How To Change The World


The more good people in the world, the better this world will be. While few people are naïve enough to believe that world peace is a real possibility, many people wish for it, even if it’s a quiet whisper coming from the depths of their hearts. Be the best person that you can be because there’s no way of telling what impact your actions will have on yourself or another human being. I’ve learned a lot by keeping my eyes, ears and heart open and I hope to pass some insight on to you. Here are the things I’ve learned:

Don’t lie.

Lying is a very intricate process. You must be graceful, clever and convincing. It’s a lot of effort on your part, only to, oftentimes, cause you unnecessary anxiety and tarnish relationships. With few exceptions, honesty is the best policy. A rare exception is when you’re restricted by law to repeat information. Or if you’re lying to your best friend about her crappy haircut looking good, because you know she’s broke, and spend a decent amount of money on it, and has no money with which to fix it. Just keep in mind that generally, lying shows a lack of moral character and disrespect for others. Nobody likes a liar. Don’t be one.

Be compassionate.

Honestly put yourself in other people’s shoes. Open up your mind, set your personal beliefs aside, and try to imagine how other people feel. Never mind if you don’t agree with them “mooching off the state”. Do you honestly believe that people who can’t provide for their families feel very good about themselves? It can’t be an easy predicament for anyone, especially honest, well-intentioned people. They do exist. That bum on the side of the road? He might be a veteran suffering from a medical condition. Maybe he made some poor choices in life, but haven’t we all? The least you can do is smile at him; give him hope. Even your 16 year old co-worker who’s moping around because her boyfriend of two months dumped her. How did you feel as a teenager when you got dumped? Or if you’re lucky and never got dumped, how did you feel about your high school beau? Can you imagine what it felt like to have that sweet, innocent, puppy love come to an end? Even worse, maybe that person was your “first”. You gave a piece of yourself away to them, only to have your heart crushed. That’s what the poor child is going through. Give her a break.

Be positive.

Many people have heard of affirmations and think it’s all about repeating positive phrases. For those who aren’t familiar, affirmations are much more than that; every word that comes from your mouth is an affirmation. When you say something negative, you’ve given life to that negative thought. You’ve let the words escape your mouth and now they’re free to float around in your world and in the world of others, and cause a ruckus. Before you say something, ask yourself: what benefits are there, for me or for others, to saying this out loud? Is it really funny? Is it information they need to know? Is it insightful? Does it offer anything to the world other than one more thing for people to be miserable about? No? Then don’t say it. Likewise, saying positive things brings them to reality. When you affirm that something positive is happening, you’ve just given life to that positive thing, and it instantly becomes exponentially more likely that it’s going to happen. Use your words wisely; they’re a very powerful thing and only you can control them.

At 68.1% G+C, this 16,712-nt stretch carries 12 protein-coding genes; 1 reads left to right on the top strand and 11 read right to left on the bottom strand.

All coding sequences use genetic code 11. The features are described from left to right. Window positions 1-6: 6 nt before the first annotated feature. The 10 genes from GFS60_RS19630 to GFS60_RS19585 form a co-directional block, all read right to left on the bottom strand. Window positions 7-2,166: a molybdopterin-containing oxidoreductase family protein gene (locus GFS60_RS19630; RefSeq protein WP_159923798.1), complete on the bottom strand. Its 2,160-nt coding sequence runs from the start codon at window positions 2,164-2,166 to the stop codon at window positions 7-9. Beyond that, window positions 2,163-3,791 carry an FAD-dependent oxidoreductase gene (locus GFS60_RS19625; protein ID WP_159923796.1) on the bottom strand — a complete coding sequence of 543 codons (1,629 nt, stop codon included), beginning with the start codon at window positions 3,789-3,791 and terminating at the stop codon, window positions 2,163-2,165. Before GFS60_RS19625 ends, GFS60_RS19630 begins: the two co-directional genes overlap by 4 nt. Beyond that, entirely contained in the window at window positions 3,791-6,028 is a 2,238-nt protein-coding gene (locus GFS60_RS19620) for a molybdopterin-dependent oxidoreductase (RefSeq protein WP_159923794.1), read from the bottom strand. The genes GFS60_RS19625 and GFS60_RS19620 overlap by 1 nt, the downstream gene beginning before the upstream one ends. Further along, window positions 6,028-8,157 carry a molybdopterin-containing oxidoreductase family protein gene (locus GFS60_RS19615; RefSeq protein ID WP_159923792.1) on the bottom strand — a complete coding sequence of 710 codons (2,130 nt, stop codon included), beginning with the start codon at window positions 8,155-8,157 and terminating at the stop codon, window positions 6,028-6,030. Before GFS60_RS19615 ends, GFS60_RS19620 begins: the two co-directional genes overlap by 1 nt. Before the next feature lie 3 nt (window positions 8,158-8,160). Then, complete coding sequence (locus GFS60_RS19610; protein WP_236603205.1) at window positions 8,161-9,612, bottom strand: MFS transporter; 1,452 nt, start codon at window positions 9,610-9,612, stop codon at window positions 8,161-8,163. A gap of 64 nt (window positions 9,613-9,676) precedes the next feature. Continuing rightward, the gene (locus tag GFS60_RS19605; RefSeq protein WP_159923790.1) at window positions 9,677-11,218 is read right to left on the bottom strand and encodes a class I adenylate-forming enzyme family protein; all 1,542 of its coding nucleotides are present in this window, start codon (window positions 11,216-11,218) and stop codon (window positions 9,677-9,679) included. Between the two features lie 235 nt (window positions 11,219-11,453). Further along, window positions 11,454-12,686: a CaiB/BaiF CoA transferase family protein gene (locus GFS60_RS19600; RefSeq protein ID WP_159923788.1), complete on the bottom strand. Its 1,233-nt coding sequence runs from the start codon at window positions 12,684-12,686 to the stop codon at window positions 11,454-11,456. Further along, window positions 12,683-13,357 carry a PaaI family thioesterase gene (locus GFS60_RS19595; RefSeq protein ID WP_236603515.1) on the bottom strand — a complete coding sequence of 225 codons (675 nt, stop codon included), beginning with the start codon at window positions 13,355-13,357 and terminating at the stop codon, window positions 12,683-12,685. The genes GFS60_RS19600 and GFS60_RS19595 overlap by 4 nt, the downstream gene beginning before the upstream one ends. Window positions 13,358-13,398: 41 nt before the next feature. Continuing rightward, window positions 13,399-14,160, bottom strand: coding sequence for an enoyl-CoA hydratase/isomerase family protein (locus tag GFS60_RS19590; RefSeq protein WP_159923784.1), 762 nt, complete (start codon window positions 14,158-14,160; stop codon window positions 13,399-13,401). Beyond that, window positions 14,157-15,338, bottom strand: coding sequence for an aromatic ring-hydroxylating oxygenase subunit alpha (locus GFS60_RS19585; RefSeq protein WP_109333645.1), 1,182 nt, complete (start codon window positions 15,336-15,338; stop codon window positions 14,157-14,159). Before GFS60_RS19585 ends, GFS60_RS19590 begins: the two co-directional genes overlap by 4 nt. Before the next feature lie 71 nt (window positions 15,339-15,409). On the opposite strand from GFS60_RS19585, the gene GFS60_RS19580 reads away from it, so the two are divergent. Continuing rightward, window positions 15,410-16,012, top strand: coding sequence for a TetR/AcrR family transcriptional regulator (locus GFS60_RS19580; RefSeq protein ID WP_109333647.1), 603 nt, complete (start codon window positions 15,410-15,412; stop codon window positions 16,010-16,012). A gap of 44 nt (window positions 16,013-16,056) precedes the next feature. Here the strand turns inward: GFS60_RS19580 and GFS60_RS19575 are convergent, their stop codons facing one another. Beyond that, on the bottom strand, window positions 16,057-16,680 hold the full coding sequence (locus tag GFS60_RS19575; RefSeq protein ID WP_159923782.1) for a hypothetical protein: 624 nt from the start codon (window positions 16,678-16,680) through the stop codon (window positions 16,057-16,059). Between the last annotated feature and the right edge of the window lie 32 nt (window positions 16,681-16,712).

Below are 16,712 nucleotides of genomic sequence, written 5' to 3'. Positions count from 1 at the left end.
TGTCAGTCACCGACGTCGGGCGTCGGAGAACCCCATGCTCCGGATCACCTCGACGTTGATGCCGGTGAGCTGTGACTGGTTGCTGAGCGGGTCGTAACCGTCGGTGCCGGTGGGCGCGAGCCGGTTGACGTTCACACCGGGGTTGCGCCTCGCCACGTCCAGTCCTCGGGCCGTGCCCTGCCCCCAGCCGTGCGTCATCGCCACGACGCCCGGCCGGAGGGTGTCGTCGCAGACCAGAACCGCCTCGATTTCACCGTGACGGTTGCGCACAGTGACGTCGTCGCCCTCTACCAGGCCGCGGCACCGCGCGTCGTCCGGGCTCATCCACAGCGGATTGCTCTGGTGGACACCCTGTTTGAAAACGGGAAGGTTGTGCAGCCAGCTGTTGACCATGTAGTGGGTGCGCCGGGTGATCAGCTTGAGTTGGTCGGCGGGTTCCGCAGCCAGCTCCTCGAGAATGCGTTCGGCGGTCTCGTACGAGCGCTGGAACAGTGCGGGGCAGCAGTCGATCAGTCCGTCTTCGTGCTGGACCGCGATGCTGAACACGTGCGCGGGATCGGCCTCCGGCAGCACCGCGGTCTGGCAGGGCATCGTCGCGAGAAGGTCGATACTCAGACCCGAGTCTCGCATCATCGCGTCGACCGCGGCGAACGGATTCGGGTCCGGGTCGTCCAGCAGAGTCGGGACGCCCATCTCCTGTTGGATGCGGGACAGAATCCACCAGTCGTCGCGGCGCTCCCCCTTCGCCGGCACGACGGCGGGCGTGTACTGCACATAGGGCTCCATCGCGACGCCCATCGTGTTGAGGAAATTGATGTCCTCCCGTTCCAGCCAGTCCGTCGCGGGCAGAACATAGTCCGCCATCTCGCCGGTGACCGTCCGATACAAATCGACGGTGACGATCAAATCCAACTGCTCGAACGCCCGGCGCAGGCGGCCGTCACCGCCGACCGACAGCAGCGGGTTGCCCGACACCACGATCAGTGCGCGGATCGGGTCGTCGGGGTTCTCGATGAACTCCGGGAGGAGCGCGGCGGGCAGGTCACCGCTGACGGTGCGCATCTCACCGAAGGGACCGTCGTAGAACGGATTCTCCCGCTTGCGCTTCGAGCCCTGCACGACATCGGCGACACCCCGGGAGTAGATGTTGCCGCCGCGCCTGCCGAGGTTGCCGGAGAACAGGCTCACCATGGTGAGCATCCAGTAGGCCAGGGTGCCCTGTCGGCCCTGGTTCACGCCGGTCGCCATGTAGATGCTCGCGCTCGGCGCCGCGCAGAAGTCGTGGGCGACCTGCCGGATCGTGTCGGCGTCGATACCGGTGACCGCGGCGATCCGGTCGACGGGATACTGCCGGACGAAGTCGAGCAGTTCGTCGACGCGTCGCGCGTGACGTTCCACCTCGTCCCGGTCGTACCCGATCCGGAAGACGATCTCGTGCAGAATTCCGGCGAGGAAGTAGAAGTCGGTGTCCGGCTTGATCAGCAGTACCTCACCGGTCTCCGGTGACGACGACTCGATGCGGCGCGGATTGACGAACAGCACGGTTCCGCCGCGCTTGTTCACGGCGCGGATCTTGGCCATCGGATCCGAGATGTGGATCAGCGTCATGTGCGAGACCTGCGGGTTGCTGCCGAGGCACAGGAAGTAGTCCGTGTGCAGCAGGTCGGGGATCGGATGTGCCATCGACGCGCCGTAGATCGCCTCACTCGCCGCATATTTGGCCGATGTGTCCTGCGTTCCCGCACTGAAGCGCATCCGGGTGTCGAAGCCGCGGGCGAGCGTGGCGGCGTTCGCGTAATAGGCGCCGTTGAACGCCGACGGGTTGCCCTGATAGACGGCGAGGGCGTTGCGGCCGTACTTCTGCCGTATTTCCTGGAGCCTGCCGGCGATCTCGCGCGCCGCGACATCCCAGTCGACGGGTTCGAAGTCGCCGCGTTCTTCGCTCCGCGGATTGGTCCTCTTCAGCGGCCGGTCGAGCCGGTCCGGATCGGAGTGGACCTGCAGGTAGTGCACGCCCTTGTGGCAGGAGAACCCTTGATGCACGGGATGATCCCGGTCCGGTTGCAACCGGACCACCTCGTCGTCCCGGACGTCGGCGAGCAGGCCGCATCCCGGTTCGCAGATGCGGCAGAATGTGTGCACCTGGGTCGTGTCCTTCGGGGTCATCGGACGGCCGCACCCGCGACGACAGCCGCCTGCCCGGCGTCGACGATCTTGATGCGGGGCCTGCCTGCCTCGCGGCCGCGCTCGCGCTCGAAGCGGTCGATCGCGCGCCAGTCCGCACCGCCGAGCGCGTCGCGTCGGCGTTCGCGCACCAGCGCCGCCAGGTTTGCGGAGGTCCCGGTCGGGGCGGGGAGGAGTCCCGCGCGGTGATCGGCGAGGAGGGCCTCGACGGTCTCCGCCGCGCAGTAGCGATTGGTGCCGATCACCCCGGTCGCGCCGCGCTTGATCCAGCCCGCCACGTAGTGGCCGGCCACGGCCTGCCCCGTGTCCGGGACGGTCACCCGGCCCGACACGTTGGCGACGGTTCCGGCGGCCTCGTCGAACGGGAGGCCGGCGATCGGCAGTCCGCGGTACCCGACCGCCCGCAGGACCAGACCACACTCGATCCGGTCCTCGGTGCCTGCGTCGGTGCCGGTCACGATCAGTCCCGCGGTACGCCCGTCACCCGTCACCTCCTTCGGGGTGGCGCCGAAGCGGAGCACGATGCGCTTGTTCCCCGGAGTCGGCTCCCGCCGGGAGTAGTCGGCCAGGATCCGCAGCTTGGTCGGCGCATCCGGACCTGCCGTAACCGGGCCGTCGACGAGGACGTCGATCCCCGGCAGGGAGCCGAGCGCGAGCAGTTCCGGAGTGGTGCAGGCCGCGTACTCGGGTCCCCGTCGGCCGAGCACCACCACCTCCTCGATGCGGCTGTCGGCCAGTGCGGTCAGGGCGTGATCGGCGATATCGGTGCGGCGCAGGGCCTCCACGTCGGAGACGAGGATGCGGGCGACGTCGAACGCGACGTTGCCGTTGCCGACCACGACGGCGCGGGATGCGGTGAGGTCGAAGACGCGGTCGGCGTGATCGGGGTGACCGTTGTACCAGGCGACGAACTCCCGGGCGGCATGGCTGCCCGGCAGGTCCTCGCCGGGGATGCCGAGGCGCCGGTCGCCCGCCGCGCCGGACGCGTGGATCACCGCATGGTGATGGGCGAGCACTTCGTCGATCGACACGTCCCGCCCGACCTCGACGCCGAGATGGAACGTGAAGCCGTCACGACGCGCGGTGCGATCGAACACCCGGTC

Be the change.

If you don’t like the way things are, do something about it. You have no right to complain about something if you’re doing nothing to make it better. If you don’t like the fact that the Earth is crumbling beneath us, drive a fuel efficient car, start a compost, recycle (seriously, how hard is it to recycle?!) Don’t stop there; raise awareness! Talk to others about your concern. Write letters, start petitions. If you see someone doing the wrong thing, speak up! Chances are, everyone in the entire world won’t wake up tomorrow morning thinking the same way you do. It’s up to you to enlighten and inspire people to do the right thing.

Be yourself.

This phrase is overused and therefore ignored and/or underestimated. Why on earth would you want to be friends with someone who doesn’t like you for you? Why would you want a job which you’re not qualified for, and will ultimately cost you precious hours of sleep, as you lay awake wondering, “how the hell am I going to pull this off? It’s an awful lot of effort to be surrounded by people and things that you don’t enjoy. Be honest about who you are from the get go. Your future self, and those around you, will thank you for it.

Be courteous.

This kind of goes along with being compassionate. Think about it this way: have you ever had a day when you just don’t have freakin’ time to wait for people to turn into traffic? You have? That’s unfortunate, but so has everyone else. Next time you’re on your way to work, try slowing down or stopping (when it’s safe to do so) for others. Give them a fighting chance to get out into traffic. They’re just trying to get somewhere, too. Get in the habit of being kind and courteous. The universe, and maybe other people, will reward you for it.

Be respectful.

People have a right to their feelings. They deserve space. They don’t deserve to have their peaceful evenings interrupted by your drunken drama. Older people have a lot of experience, and nine times out of ten, they know what they’re talking about. Older people are special because they’ve experienced a lot and they have valuable insight. They deserve special privileges, such as a place to sit, or the say in whether your family gets a dog. Respect your elders. Respect everyone, from your spouse to the guy mopping the bathroom floor. Every single person has a purpose on this Earth and it’s our responsibilities as human beings to respect people. Most importantly, respect yourself. If you don’t respect yourself, no one else will respect you.